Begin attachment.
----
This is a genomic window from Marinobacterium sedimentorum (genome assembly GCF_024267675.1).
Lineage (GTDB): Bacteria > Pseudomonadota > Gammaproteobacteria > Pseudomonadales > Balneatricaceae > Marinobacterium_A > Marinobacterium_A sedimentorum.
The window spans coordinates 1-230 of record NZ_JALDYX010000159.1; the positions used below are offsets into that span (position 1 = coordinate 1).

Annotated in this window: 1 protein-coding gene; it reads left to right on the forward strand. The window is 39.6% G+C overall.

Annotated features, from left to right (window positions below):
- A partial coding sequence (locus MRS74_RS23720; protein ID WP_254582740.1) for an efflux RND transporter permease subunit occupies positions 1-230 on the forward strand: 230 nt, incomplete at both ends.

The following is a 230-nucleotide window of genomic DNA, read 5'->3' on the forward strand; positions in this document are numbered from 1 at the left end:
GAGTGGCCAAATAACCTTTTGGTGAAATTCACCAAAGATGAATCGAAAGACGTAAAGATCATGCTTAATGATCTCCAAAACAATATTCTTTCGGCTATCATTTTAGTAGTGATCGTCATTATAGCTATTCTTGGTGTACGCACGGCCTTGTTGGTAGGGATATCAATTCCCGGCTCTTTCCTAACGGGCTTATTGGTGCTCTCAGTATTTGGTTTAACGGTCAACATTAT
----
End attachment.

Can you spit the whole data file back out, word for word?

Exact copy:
This is a genomic window from Marinobacterium sedimentorum (genome assembly GCF_024267675.1).
Lineage (GTDB): Bacteria > Pseudomonadota > Gammaproteobacteria > Pseudomonadales > Balneatricaceae > Marinobacterium_A > Marinobacterium_A sedimentorum.
The window spans coordinates 1-230 of record NZ_JALDYX010000159.1; the positions used below are offsets into that span (position 1 = coordinate 1).

Annotated in this window: 1 protein-coding gene; it reads left to right on the forward strand. The window is 39.6% G+C overall.

Annotated features, from left to right (window positions below):
- A partial coding sequence (locus MRS74_RS23720; protein ID WP_254582740.1) for an efflux RND transporter permease subunit occupies positions 1-230 on the forward strand: 230 nt, incomplete at both ends.

The following is a 230-nucleotide window of genomic DNA, read 5'->3' on the forward strand; positions in this document are numbered from 1 at the left end:
GAGTGGCCAAATAACCTTTTGGTGAAATTCACCAAAGATGAATCGAAAGACGTAAAGATCATGCTTAATGATCTCCAAAACAATATTCTTTCGGCTATCATTTTAGTAGTGATCGTCATTATAGCTATTCTTGGTGTACGCACGGCCTTGTTGGTAGGGATATCAATTCCCGGCTCTTTCCTAACGGGCTTATTGGTGCTCTCAGTATTTGGTTTAACGGTCAACATTAT